Monday, April 21, 2008

HANNIBAL by Harold Lamb

Hannibal is Harold Lamb's biography of the Carthaginian general Hannibal Barca. Hannibal is an enigmatic figure. Most of what we know about him was recorded by his enemies, and Lamb has taken innumerable accounts into consideration.

This book chiefly covers the Second Punic War (218-201 B.C.). Hannibal crossed the Alps, a feat which became legend, and ran amok in Italy years, defeating all comers (and many Roman commanders tried and failed to defeat him). Lamb gives great attention to Hannibal versus Scipio Africanus. This book also covers Hannibal's return to Carthage and later exile to the Eastern Mediterranean.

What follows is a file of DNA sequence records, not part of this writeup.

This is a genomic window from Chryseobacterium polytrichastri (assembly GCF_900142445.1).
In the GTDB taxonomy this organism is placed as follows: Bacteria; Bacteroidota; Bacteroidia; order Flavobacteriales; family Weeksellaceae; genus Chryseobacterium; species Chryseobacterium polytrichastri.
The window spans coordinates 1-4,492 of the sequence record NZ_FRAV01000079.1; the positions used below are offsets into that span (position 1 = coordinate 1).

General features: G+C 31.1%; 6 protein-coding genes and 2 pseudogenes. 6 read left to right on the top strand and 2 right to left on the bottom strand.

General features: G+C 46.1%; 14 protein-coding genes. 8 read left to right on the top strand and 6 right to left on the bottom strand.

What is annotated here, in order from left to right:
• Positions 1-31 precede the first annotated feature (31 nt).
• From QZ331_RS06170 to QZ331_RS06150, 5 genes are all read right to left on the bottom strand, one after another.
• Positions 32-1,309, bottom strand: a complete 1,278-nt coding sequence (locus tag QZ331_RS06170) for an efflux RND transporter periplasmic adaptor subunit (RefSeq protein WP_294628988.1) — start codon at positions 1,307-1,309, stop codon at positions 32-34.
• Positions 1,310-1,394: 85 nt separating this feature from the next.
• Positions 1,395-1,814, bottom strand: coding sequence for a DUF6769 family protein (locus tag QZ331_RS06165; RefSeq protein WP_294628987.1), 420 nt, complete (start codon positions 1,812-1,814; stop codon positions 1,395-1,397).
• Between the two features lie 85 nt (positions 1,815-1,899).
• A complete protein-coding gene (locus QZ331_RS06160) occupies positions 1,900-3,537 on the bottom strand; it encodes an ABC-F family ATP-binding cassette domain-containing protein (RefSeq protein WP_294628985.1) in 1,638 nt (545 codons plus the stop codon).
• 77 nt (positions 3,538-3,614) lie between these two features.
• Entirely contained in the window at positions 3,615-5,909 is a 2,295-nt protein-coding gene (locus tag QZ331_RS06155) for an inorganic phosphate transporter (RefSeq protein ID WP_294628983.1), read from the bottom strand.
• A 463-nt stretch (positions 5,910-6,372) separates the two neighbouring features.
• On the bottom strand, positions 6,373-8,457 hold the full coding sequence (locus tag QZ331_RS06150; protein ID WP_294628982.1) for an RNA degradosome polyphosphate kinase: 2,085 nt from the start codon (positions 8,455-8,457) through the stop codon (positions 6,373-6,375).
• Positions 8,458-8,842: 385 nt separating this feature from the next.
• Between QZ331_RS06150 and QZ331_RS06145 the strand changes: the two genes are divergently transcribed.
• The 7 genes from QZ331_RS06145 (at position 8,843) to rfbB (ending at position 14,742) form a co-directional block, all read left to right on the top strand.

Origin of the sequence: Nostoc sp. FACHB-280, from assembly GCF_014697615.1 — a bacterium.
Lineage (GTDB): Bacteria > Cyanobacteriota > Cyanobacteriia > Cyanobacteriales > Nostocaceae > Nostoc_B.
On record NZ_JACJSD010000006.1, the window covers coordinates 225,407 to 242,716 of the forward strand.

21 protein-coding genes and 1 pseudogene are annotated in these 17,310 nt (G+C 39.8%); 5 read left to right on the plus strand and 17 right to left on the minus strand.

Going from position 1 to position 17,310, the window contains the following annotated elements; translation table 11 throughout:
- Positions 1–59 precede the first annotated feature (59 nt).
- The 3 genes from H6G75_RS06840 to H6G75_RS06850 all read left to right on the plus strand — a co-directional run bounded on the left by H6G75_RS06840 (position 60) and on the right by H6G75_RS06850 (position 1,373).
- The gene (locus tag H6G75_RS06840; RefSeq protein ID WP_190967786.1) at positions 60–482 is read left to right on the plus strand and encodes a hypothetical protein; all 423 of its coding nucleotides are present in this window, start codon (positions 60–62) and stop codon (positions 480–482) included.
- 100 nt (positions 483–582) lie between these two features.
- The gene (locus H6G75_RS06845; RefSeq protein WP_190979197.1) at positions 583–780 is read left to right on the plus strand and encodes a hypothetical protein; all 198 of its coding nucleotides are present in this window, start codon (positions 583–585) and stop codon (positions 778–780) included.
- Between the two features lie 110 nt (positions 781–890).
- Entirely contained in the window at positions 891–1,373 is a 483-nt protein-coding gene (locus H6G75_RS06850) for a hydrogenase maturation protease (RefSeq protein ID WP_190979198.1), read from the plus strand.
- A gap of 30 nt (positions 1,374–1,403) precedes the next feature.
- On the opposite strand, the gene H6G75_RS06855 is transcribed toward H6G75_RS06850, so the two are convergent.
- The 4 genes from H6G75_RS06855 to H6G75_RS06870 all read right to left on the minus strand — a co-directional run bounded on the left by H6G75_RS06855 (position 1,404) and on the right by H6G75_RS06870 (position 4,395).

Lamb's writing is dry at times, and Hannibal can seem like a textbook. But Lamb does a fantastic job of providing historical context, and he is excellent in his description of battles and strategy. He also does a solid job of showing the personalities of Hannibal and the various Roman commanders.

On the whole this is an excellent biography of Hannibal, an excellent history in general, and a good treatise on warfare of the day.